Scientific and technical information, open science

Cultural and creative industries

Administrative Team

Administrative Deputy Director

Management assistant, scientific administration project officer

Finances (3)



Human Resources (1)

Communication (4)

Head of communication

Communication officer

Communication officer

Communication officer

National programs (3)

Project manager, PEPR MoleculArXiv

Project manager, PNRIA, PEPR IA, PEPR cybersécurité

Technology transfer (1)

Head of technology transfer

Transversal missions

Cybersecurity (6)


PEPR cybersécurité

GDR Sécurité informatique

Campus Cyber

Campus Cyber

Artificial intelligence (8)

Europe & international (4)

Sustainable development (6)

Gender parity and equality

Gender equality is a priority for CNRS Informatics. The Institute works in compliance with the CNRS's national parity objectives to attract more young women to scientific careers and speed up the change towards parity and equality in the Institute's laboratories. Key statistics for CNRS Informatics suggest that (rapid!) progress is possible if supported by a proactive policy and coordinated by the institute's parity/equality unit. The work of our researchers, academics and doctoral students is promoted along with different elements concerning the best practices to be applied in laboratories and scientific communities.

The CNRS Informatics's policy

The CNRS Informatics's gender equality policy is an integral part of the more general framework of CNRS policy on parity. In this context, the Institute aims to work in interaction with laboratories to remove obstacles to gender equality in research.

  • The first axis of the parity policy is to communicate with laboratories about the work of the CNRS Mission for Women's Integration along with the recommendations made by the CNRS Scientific Board and those formulated by the CNRS parity/equality committee.
  • The second line of action is the Institute's commitment to increasing long-term awareness through the implementation of detailed indicators and the definition of equality roadmaps in laboratories. This also involves providing support for the parity contact people in the Institute's laboratories. To achieve this, laboratories have been encouraged to exchange best practices through the creation of a mailing list and communication resources (best practices, hall of fame/"femme", etc.).
  • The third line of action focuses on female researchers' careers in four ways - improving the return to work from career breaks, helping them obtain authorisations to supervise research (HDR), enhancing and promoting the visibility of their research and finally increasing the number of women in posts of responsibility.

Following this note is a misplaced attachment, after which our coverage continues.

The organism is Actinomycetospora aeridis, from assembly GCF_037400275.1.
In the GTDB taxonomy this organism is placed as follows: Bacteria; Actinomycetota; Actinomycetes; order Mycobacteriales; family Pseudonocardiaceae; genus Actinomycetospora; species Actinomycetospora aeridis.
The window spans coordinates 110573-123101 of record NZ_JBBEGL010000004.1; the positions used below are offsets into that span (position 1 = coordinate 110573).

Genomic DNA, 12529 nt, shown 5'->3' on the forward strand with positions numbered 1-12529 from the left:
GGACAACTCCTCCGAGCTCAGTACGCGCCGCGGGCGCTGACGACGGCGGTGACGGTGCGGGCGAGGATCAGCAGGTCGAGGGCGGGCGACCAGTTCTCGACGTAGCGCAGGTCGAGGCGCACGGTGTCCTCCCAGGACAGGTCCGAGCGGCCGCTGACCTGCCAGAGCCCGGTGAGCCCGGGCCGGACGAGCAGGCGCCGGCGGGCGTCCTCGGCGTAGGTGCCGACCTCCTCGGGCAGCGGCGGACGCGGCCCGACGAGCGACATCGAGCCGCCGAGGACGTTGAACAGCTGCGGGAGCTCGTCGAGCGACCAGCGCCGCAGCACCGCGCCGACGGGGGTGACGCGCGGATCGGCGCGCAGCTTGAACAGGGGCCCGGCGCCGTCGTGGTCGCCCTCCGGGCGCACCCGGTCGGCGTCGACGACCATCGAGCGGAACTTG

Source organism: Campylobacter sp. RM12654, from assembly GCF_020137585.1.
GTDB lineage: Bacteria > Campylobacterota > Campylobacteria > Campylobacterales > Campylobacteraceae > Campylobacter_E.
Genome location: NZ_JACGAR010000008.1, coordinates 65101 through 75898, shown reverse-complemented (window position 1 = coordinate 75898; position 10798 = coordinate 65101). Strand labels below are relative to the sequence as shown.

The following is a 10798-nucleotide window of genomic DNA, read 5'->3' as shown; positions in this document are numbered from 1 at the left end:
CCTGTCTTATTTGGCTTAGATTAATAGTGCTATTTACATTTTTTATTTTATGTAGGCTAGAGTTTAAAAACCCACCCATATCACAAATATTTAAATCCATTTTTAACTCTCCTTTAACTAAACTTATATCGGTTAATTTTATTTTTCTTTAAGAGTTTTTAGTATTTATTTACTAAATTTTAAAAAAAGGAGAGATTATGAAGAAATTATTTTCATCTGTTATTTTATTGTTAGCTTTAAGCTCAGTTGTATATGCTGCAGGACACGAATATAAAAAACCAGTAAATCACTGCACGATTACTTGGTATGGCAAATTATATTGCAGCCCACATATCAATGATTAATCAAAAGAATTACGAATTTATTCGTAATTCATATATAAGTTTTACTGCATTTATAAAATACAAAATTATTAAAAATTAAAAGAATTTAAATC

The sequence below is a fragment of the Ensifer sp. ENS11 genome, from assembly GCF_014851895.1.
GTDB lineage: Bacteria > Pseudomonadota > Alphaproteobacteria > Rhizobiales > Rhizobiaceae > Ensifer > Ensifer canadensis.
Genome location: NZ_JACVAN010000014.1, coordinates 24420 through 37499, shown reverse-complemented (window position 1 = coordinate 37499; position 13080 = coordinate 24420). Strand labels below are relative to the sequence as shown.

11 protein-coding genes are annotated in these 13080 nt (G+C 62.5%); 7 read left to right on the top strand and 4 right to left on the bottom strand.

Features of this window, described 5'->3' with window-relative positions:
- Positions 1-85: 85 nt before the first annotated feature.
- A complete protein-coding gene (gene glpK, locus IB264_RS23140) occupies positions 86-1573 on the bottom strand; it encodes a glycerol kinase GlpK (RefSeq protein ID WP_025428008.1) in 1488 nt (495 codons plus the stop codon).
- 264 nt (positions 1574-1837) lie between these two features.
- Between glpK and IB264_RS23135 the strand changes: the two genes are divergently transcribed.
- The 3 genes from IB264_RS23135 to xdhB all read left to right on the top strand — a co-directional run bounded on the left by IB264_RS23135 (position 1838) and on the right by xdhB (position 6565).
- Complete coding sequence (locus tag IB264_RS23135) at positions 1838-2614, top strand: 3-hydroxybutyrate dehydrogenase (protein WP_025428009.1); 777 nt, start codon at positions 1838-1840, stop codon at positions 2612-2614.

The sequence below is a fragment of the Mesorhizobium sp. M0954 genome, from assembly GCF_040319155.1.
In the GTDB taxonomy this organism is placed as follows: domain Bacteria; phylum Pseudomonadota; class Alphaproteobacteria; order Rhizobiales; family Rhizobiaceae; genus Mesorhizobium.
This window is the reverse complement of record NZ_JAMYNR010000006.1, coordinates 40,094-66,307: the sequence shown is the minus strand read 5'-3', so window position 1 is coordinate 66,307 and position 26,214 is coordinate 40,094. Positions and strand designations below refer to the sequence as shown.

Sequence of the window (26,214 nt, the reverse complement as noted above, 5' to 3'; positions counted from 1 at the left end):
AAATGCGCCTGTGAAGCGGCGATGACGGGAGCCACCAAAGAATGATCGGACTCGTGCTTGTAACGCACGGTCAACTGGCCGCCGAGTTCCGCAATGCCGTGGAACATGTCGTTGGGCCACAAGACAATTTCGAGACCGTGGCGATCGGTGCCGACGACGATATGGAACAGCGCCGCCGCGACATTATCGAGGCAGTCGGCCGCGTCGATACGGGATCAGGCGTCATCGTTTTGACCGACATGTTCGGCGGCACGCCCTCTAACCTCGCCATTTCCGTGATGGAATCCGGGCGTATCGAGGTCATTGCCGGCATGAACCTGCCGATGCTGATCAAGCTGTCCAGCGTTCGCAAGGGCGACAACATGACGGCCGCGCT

Finally in the medium term, our priority is actually to no longer require a parity policy by developing and promoting the concept of inclusiveness within CNRS Informatics laboratories.

Key figures

The scope of this work includes all units whose main supervisory authority is CNRS Informatics (March 2022 figures).

25.6% of women
24.7% among CNRS scientific personnel
1.2 is the male advantage index

0.93 for CNRS personnel

The male advantage index can be defined as the ratio between the proportion of male senior researchers among male researchers/academics and the proportion of female senior researchers among female researchers/academics. A male advantage index greater than 1 means that the relative proportion of men promoted to senior researchers' posts is higher than the proportion of women.

The breakdown of women and men in each personnel category
Percentages of women among researchers and academics

Portraits of female researchers

Comic book portraits of women:

These are spotlight articles about women scientists in our communities written to help people discover the diversity of their research themes and profiles.

Laurence NigayClaire MathieuRaphaëlle CrubilléFrançoise Lamnabhi-LagarrigueLucile SassatelliPrix L'Oréal-Unesco 2019Ninon BurgosElisa FromontEleni Diamanti

Best practices developed within the community

The CNRS Informatics's parity/equality unit also regularly enriches a list of the numerous initiatives and best practices in the field of equality between women and men within the community. A network of parity/equal interlocutors has been set up in the laboratories, enabling the Institute to circulate this file freely to the scientific community

This document particularly concerns the laboratories' policies on the subject while aiming to dispel preconceptions about women scientists, support the careers of young women researchers, prevent sexual harassment in the workplace, make recommendations about the organisation of conferences and so forth.

The parity/equality unit

Head: Anne Siegel

Members: Patrick Baillot, Pierre Chainais, Margot Durand, Estelle Hutschka, Olivier Serre


CNRS Informatics's parity/equality unit

The ERC unit